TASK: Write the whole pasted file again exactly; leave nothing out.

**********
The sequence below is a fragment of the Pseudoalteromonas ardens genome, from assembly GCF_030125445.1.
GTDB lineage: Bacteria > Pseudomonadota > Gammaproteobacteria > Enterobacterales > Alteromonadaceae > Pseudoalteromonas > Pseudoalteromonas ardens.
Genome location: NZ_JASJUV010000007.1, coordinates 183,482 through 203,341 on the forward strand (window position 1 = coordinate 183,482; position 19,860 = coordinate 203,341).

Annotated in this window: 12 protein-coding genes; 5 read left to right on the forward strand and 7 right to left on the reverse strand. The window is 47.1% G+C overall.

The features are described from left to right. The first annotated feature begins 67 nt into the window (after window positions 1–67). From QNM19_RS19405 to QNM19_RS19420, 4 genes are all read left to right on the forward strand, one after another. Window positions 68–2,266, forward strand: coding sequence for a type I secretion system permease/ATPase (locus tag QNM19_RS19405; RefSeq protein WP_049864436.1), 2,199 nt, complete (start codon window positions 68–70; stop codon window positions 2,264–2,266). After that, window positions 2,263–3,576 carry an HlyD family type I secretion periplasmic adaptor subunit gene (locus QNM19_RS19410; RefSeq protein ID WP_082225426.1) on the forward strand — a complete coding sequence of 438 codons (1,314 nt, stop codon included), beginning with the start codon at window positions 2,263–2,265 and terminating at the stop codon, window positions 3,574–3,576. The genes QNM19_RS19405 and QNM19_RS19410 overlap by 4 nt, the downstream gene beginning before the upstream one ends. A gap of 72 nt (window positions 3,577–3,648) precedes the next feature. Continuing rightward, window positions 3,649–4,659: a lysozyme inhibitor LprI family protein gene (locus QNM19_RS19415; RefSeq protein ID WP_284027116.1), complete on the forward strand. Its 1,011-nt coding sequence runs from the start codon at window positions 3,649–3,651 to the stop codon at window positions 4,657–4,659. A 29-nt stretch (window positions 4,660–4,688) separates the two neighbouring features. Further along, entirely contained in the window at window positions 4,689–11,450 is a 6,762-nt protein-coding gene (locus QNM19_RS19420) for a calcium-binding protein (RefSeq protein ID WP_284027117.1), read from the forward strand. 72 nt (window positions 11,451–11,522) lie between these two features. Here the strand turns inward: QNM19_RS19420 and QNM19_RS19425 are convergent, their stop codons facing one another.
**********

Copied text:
The sequence below is a fragment of the Pseudoalteromonas ardens genome, from assembly GCF_030125445.1.
GTDB lineage: Bacteria > Pseudomonadota > Gammaproteobacteria > Enterobacterales > Alteromonadaceae > Pseudoalteromonas > Pseudoalteromonas ardens.
Genome location: NZ_JASJUV010000007.1, coordinates 183,482 through 203,341 on the forward strand (window position 1 = coordinate 183,482; position 19,860 = coordinate 203,341).

Annotated in this window: 12 protein-coding genes; 5 read left to right on the forward strand and 7 right to left on the reverse strand. The window is 47.1% G+C overall.

The features are described from left to right. The first annotated feature begins 67 nt into the window (after window positions 1–67). From QNM19_RS19405 to QNM19_RS19420, 4 genes are all read left to right on the forward strand, one after another. Window positions 68–2,266, forward strand: coding sequence for a type I secretion system permease/ATPase (locus tag QNM19_RS19405; RefSeq protein WP_049864436.1), 2,199 nt, complete (start codon window positions 68–70; stop codon window positions 2,264–2,266). After that, window positions 2,263–3,576 carry an HlyD family type I secretion periplasmic adaptor subunit gene (locus QNM19_RS19410; RefSeq protein ID WP_082225426.1) on the forward strand — a complete coding sequence of 438 codons (1,314 nt, stop codon included), beginning with the start codon at window positions 2,263–2,265 and terminating at the stop codon, window positions 3,574–3,576. The genes QNM19_RS19405 and QNM19_RS19410 overlap by 4 nt, the downstream gene beginning before the upstream one ends. A gap of 72 nt (window positions 3,577–3,648) precedes the next feature. Continuing rightward, window positions 3,649–4,659: a lysozyme inhibitor LprI family protein gene (locus QNM19_RS19415; RefSeq protein ID WP_284027116.1), complete on the forward strand. Its 1,011-nt coding sequence runs from the start codon at window positions 3,649–3,651 to the stop codon at window positions 4,657–4,659. A 29-nt stretch (window positions 4,660–4,688) separates the two neighbouring features. Further along, entirely contained in the window at window positions 4,689–11,450 is a 6,762-nt protein-coding gene (locus QNM19_RS19420) for a calcium-binding protein (RefSeq protein ID WP_284027117.1), read from the forward strand. 72 nt (window positions 11,451–11,522) lie between these two features. Here the strand turns inward: QNM19_RS19420 and QNM19_RS19425 are convergent, their stop codons facing one another.